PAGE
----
RV: When did you first start writing songs? How has your process developed? Do you write lyrics or melody first?
LF: I wrote a few songs in my 20s, but it was not until I was in my early 30s and had been hired by Richard Perry for the vocal trio Full Swing that I had a “Eureka” moment about writing lyrics. Richard took me and the other singers-Charlotte Crossley and Steve March Torme-to the now long-extinct jazz club Donte’s one night to hear Tommy Newsom’s band. Tommy had a tune that Richard wanted to use on the Full Swing album, and he mentioned needing to find a lyricist. I nominated myself. When we all got together in his office at Planet Records a few days later, I sang him what I’d done, and he hated it. He told me what the song should be about, in detail. I rewrote the lyrics, and he liked them, and I wound up writing lyrics for about half the album. In the course of this I realized that I had a gift, something that came more easily to me than anything I’d ever done.
I used to write lyrics to music. But now for my own projects, it is almost always lyrics first. If it’s an up tune, I’ll have a groove in mind. I get together with Russ Ferrante or Eddie Arkin or Shelly Berg and speak the lyrics in what I think might be the rhythm, they start noodling around, and we wend our way through the process together. Sometimes I have a melodic idea. Sometimes what they do will cause me to change things on the fly lyrically, or later at home-take out verses, extend or shorten a line.
RV: Would you recommend some of your favorite books to up-and-coming young composers and lyricists?
LF: I have not read a lot of books about the primary thing I do-write lyrics. That being said, what I have read over the course of my life-fiction, poetry, plays-has had a profound influence on my writing. My personal opinion is that anyone who wants to write should read whatever strikes his or her fancy, voraciously. Sometimes I’ll take one little observation or detail from a book I read years ago, and put it into the line of a lyric in a different form.
RV: What music influences you? What inspires you?
LF: I don’t listen exclusively to jazz. Music that has influenced me in the past few years, or that’s inspiring me now, vibe-wise, groove-wise or in some other way, would be: Nina Simone, various classical composers (Debussy, Grieg, Scarlatti), The Carolina Chocolate Drops, the Gershwin instrumental pieces. I also find great film scores very exciting, like those of Thomas Newman, Dave Grusin, Carter Burwell.
RV: You’ve created such an incredible body of music. Which songs do you feel are your best?
LF: I would choose songs from my own projects because they represent the most intimate kind of creation working with my co-writers and discovering things along the way, sometimes rewriting several times. With Eddie Arkin, it might be “How Did We End Up Here?” from Ages, which was about my long-term relationship with my husband and our move to the San Juan Islands; and “Attachments,” the title tune from my last album. With Shelly Berg, his two tunes from Attachments: “I Love You Guys,” which has the most hilarious arrangement ever; and “The Veil,” which emotionally was the hardest lyric I ever wrote. With Russell: “Anna Lee” from Attachments, a song that almost did not get finished because of various problems we had in its creation, but which I now adore; and something from my album in progress, Flirting With Disaster, that is inspired by the music of Gyorgy Ligeti and is just Russ on piano and Charlie Bisharat on violin. It’s pretty wild, and unlike anything I’ve ever heard Russ do.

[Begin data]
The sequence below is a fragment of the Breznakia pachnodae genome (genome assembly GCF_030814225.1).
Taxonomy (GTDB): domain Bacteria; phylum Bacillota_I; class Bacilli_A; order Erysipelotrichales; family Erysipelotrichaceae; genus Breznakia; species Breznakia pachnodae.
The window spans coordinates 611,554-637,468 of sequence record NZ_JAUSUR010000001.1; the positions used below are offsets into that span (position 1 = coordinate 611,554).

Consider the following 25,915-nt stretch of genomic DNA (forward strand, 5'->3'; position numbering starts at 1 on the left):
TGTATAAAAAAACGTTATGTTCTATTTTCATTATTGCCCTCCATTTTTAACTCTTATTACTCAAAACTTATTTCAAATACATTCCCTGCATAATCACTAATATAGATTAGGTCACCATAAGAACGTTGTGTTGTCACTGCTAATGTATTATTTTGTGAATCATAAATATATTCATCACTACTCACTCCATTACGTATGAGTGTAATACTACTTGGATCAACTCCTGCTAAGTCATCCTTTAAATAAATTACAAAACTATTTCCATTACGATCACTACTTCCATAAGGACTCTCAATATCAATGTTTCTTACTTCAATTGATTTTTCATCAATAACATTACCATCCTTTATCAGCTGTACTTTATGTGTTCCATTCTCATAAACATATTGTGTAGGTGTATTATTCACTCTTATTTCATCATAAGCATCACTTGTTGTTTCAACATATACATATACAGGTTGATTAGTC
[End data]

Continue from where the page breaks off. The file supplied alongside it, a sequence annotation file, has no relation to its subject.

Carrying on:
RV: Which recordings would you recommend for young composers, singers or instrumentalists?
LF: It’s funny, I don’t know if I can answer that question well except to suggest that any young person with a love of music should listen to as many different kinds of music as possible. Certain artists and albums will resonate with you-make a bell go off in your head.
A big thank you to the gifted lyricist, Lorraine Feather, for taking the time to share a taste of her history and songwriting process. I hope we’ll hear a new generation of singers inspired by her clever songs and writing their own. I plan to catch up with Lorraine again in the future and enjoy a more in-depth conversation about specific songs. This interview should serve as an introduction to her music. You can learn more at her website.
The Body Remembers
New York City Drag
Such Sweet Thunder-Music of the Duke Ellington Orchestra
Tales of the Unusual
Fourteen (Nouveau Stride)